Oil-free laboratory vacuum eliminates oil mess and disposal costs
Roberto Cerruti, Agilent Global Marketing Manager, Instrumentation Vacuum
A crucial component of the GC/MS instrument is the vacuum system. All instruments equipped with a turbomolecular high vacuum pump require a forepump. Until recently, GC/MS users have not had an affordable alternative to the low-cost, oil-sealed rotary vane pump that has been the traditional device for this purpose. Oil-sealed pumps have inconvenient maintenance requirements, introduce the risk of spills, and may even cause contamination due to oil vapor migration. Diaphragm pumps, which are oil-free, are significantly more expensive alternatives that introduce an additional set of maintenance issues. The emergence of dry scroll pump technology presents a significant opportunity to simplify management of vacuum pumps, extend maintenance cycles, and eliminate oils.
Dry scroll pump operation explained
Dry scroll pumps consist of an orbiting rotor and a stator, with spiral channels machined into both surfaces. As the moving plate orbits, it traps a volume of gas and progressively compresses the gas into ever smaller volumes as the “involute” of gas is moved towards the center of the pump. Unlike rotary vane pumps, which use a film of oil to maintain gas tightness, dry scroll pumps use tight tolerances and sliding gaskets (“tip seals”) to prevent gas from migrating back towards the pump inlet.
Simplified, cost-effective maintenance
Diaphragm pumps require a full rebuild on “at least annual” basis, to prevent the possibility of a diaphragm rupture, which vents the foreline to atmosphere and potentially damages the turbo pump. Rebuilding a diaphragm pump is vastly more complex than a tip seal replacement.
Oil-sealed rotary vane pumps require that you remove, replace, and dispose of the oil whenever it becomes discolored—typically every 6 to 12 months depending on the application. Disposal cost for the used oil is a significant consideration.
The scroll pump requires replacement of two tip seals and a single o-ring after approximately one year of continuous use. This simple maintenance procedure is clean and can be accomplished in less than 30 minutes by anyone with modest mechanical skills. (See a video of tip seal replacement.)
Failure mode: predictable versus catastrophic
The wear-out of a diaphragm pump is not predictable, and typically maintenance is unplanned. In addition, unless a costly external shut-off valve is fitted, the failure mechanism of a diaphragm pump can have much greater consequences, such as irreparable damage to the turbo pump.
Rotary vane pumps typically fail through oil starvation or from blocked internal oil lubrication passages. While virtually all rotary vane pump manufacturers include an oil suck-back prevention device, these simple mechanisms are not completely fool-proof, and there are many documented cases of catastrophic oil migration back into the analyzer chamber.
As the tip seals wear on a scroll pump, the ultimate pressure that the pump can achieve slowly begins to rise. This rise is typically not observable by the GC/MS operator, and so may be managed easily through scheduled maintenance.
The Agilent IDP-3 Dry Scroll Pump model specified for field upgrades of Agilent GC/MS instruments includes a positive shut-off valve at the pump inlet. Operation of the valve is controlled by the pump to prevent any chance that foreign particles enter the foreline and cause damage to the instrument. When the pump is switched off (or a power outage occurs), the valve closes immediately, to maintain vacuum in the turbo pump foreline and to allow the instrument to shut down safely.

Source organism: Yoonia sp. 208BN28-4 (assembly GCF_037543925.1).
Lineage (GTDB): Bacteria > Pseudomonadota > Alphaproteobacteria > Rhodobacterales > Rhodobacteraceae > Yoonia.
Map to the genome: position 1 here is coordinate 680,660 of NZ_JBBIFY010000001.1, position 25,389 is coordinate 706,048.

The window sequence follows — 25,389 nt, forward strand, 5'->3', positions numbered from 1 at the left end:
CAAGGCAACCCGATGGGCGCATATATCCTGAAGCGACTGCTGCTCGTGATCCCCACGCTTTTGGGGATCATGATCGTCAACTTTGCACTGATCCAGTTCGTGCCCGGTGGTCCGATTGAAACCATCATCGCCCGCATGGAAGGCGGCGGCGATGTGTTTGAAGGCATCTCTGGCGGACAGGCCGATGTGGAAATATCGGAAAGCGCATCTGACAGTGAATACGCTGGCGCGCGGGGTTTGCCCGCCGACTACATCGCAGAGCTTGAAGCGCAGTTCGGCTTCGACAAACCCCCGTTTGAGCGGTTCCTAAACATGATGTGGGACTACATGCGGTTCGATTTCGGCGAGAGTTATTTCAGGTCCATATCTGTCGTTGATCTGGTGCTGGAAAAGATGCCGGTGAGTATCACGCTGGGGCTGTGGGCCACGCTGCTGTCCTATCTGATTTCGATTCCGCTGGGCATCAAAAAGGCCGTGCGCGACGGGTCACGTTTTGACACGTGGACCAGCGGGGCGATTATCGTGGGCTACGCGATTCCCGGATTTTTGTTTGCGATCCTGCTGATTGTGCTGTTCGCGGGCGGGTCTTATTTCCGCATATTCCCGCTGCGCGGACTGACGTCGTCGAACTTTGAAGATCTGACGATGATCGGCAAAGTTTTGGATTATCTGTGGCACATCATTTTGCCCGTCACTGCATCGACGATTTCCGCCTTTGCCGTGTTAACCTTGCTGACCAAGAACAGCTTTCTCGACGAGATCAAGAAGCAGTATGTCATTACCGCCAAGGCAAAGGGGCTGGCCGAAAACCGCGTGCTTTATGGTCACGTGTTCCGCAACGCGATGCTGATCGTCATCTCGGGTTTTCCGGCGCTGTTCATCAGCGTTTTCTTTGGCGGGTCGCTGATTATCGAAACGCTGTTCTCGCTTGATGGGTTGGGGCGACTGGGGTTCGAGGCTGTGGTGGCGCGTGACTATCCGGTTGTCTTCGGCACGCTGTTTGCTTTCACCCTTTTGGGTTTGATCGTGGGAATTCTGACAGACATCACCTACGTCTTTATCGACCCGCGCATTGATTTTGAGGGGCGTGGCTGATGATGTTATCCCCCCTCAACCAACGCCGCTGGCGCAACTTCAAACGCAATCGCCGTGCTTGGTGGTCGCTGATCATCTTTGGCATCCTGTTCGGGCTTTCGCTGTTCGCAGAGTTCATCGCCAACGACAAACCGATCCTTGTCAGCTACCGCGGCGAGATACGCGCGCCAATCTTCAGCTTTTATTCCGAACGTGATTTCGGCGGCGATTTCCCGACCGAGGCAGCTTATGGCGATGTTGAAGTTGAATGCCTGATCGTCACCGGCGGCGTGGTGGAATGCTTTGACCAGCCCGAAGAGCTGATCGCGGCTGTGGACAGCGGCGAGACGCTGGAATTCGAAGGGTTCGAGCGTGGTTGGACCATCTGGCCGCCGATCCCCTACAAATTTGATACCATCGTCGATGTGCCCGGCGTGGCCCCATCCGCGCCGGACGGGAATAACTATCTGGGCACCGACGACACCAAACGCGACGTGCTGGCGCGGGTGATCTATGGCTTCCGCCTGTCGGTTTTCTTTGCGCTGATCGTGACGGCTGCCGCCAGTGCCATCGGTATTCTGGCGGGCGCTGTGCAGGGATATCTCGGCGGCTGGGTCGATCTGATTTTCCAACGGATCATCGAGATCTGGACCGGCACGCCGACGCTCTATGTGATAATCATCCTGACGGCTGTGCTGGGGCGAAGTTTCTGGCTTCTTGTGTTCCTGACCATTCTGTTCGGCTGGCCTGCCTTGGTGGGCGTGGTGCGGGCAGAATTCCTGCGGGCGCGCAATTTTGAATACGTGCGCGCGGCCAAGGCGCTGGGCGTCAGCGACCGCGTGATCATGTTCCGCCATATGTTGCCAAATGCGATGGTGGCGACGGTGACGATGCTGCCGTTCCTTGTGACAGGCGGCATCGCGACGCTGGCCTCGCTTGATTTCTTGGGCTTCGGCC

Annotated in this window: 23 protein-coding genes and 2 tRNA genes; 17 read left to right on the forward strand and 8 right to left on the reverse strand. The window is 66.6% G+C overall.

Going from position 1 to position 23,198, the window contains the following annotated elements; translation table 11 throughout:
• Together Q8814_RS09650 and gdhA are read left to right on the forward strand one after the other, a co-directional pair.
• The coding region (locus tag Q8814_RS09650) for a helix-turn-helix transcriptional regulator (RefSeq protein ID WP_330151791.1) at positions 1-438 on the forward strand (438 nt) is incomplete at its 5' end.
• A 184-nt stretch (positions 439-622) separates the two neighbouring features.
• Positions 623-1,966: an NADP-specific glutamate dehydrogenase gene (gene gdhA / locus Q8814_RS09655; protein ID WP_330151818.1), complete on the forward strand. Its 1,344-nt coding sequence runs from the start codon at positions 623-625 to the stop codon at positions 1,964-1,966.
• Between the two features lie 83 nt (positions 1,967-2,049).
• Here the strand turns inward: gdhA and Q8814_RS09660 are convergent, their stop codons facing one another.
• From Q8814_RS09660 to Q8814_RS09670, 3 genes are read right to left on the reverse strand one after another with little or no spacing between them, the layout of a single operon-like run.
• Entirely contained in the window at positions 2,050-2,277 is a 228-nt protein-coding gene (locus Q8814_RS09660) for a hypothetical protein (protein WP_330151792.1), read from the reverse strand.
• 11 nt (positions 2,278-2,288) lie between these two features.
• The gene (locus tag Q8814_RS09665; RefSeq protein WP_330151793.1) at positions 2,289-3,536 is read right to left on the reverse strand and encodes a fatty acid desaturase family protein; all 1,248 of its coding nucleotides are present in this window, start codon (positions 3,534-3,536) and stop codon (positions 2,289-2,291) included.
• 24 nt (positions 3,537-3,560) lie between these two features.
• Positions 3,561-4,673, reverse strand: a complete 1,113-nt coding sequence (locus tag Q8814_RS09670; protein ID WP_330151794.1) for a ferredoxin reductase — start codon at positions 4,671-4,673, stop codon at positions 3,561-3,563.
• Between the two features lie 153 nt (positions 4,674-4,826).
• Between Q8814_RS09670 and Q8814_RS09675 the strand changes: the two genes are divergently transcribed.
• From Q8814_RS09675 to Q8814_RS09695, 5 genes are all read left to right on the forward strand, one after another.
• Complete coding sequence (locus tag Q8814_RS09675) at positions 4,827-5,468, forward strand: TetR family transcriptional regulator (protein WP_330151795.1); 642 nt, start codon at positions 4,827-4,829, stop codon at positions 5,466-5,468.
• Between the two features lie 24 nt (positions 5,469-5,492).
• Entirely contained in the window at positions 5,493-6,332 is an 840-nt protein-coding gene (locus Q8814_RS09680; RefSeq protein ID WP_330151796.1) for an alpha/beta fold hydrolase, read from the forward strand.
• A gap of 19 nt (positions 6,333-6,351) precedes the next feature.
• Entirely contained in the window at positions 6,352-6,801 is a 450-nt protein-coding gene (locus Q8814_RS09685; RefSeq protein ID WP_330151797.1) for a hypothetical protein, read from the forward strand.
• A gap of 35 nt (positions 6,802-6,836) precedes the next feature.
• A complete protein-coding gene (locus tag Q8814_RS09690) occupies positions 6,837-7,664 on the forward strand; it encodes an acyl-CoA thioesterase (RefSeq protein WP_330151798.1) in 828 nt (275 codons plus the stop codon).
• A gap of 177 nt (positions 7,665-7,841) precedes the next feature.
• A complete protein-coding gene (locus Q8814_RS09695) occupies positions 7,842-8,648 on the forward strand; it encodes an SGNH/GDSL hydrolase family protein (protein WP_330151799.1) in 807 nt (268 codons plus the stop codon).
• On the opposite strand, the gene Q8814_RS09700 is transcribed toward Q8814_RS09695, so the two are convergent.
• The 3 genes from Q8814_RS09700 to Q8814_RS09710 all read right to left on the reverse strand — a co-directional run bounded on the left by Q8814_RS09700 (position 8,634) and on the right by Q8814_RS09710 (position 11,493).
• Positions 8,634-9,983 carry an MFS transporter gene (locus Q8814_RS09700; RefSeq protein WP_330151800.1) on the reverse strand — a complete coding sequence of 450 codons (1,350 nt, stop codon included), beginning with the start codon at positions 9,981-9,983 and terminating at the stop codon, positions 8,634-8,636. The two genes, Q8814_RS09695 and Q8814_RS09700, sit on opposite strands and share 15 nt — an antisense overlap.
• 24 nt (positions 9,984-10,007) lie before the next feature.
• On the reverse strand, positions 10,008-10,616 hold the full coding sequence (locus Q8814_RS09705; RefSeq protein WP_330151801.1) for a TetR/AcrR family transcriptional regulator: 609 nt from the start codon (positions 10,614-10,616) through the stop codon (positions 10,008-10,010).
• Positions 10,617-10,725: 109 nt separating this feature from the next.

Figure 1. Mass assignments and relative intensities are consistent between instruments equipped with the rotary vane pump and the Agilent IDP-3 Dry Scroll Pump.
Figure 2. Time for the analyzer and foreline pressures to return to base level (flow = zero) was consistent between the rotary vane pump and the Agilent IDP-3 Dry Scroll Pump.
Comparable analytical performance
To compare the performance of the Agilent IDP-3 Dry Scroll Pump against the oil-sealed rotary vane pump, we considered analytical performance, vacuum performance, and audible noise. To confirm the analytical performance, we ran complete manufacturing tests for the GC/MS—the same tests we apply for those equipped with oil-sealed pumps. Figure 1 shows background spectra for the two pump options. In every analytical performance test, the Agilent IDP-3 Dry Scroll Pump delivered equal or better results than its oil-sealed counterpart.
Vacuum performance: consistent recovery time
The ability of the GC/MS forepump to evacuate gas after a sample injection is directly related to the instrument sample throughput. As a worst-case scenario, we examined the ability of the Agilent IDP-3 Dry Scroll Pump to return the instrument to baseline pressures after a 30 mL/min He column flush (Figure 2).
Reduced noise for a better work environment
Audible noise produced by the forepump in the GC/MS is typically the largest contributor to the overall noise of the instrument. When we compared the average noise of five Agilent IDP-3 Dry Scroll Pumps against a selection of oil-sealed rotary vane pumps, the IDP-3 was consistently 2 dBA lower in noise at three of four relative positions, with inconclusive measurements at the fourth. The logarithmic nature of the decibel scale suggests that a 2 dB reduction in noise is readily appreciated by the instrument operator.
The oil-free Agilent IDP-3 Dry Scroll Pump provides a turn-key, affordable upgrade to oil-free technology for turbo pumped Agilent GC/MS systems. Discover more about this simple, modestly priced upgrade, so you can access environment-friendly dry-pump technology with low ownership cost—and eliminate messy oil changes and the need for used oil disposal.
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